ejs at bfd.com
Tue Jul 22 12:01:24 PDT 2003
On Mon, 21 Jul 2003, Brian Grossman wrote:
> > nor a single part that matches the leftmost part of the rDNS.
> Be careful with that one. It's fairly common for hosters to consolidate
> outgoing mail. When I tried it several years ago for example, I stopped
> receiving email from compaq (RIP).
Could you explain that in a little more detail, not sure I follow what
My HELO rules are as follows (first match applies).
1) If the ip address the connection is coming from is whitelisted, pass
2) If the HELO is one of the domains that this server is responsible for,
3) If the HELO is an unbracketed IP address, or my IP address even if
bracketed, fail it.
4) If the HELO doesn't contain a period *AND* it doesn't match the
leftmost part of the rDNS, fail it. So, a HELO of foo.bar would pass the
first condition, and a HELO of mail coming from an IP address with
mail.example.com as its rDNS would pass the second condition.
This much is implemented. On the machine I admin for work, we aren't
doing greylisting yet (I want to bring the OS up to date before I install
a threaded perl) we also have these rules:
5) If the HELO is a FQDN, check to see if it resolves. If so, pass it.
6) Drop the leftmost portion of the HELO, and if that resolves, pass it.
This way, if someone helo's with outmx.example.com, outmx.example.com
doesn't have to resolve if example.com does. This is an important step,
because many sites have a machine HELOing with a name that is only
At no point am I checking to make sure that the HELO has any bearing on
the env-from, nor am I checking to make sure that what it resolves as
has any bearing on the ip address that the connection is coming from, so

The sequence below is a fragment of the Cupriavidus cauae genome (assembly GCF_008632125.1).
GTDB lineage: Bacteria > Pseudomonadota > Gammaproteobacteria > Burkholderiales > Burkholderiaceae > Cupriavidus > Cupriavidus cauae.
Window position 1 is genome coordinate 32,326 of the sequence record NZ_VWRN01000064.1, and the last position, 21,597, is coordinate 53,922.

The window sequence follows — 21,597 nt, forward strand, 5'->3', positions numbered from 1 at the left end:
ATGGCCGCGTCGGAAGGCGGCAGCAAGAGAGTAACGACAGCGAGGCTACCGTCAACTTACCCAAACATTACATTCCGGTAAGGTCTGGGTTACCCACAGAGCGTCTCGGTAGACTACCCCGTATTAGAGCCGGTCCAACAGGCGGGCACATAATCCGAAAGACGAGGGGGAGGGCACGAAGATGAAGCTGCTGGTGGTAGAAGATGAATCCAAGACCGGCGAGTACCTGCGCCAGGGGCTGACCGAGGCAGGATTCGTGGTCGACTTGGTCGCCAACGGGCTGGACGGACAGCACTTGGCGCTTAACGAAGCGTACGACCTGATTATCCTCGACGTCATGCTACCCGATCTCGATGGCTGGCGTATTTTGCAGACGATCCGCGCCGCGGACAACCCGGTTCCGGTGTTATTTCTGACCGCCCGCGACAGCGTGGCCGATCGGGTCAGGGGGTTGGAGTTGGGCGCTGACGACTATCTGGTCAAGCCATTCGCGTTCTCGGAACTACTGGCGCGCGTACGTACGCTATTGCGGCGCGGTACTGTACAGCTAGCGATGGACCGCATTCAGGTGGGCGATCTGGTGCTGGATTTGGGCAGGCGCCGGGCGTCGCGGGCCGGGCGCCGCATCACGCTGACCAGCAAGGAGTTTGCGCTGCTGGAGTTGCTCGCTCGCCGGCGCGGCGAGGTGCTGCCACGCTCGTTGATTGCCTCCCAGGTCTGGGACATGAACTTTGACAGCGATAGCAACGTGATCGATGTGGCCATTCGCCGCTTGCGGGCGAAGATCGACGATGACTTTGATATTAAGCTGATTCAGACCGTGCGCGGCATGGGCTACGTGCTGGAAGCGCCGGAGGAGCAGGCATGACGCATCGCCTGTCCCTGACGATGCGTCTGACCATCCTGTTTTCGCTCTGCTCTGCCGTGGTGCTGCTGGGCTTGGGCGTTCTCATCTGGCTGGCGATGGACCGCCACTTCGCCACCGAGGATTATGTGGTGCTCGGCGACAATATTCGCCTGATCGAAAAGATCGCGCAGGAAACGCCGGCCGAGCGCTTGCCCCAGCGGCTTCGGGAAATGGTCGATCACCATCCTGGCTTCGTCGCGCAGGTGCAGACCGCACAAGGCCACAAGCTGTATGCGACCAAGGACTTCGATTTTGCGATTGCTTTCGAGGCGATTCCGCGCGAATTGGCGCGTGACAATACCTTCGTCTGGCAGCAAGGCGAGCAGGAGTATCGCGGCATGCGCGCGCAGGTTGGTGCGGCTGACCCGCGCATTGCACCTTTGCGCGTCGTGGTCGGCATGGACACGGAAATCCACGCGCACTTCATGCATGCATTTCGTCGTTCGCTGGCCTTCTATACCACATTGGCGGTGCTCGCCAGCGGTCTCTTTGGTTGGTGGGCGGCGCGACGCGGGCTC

consolidating has no effect on this, if I understand you correctly. In
fact, this is trivially spoofable, because any HELO that resolves works,
even if it has no relationship to the rDNS.
Now, DHVP (there was a flurry of talk on the design of DHVP last week
on spam-tools, it's a method of verifying that a machine is allowed to
send email out according to the domain it HELOs with) would be a different
story, but since I'm not implementing that, then I can get away with what
I'm doing with practically no false positives. The only false positive
I've had so far was because my filter isn't taking temp DNS failures into
account, which is something I'd like to change.
If I'm missing something, I'd really like to know. I'm still fiddling
with my greylist implementation, so I don't know how that's going to
affect the attributes of the spam that makes it to my filters. I suspect
that greylisting will significantly reduce the effectiveness of HELO
testing, since the bad HELOs are mostly coming from proxies that aren't
going to retry anyway.
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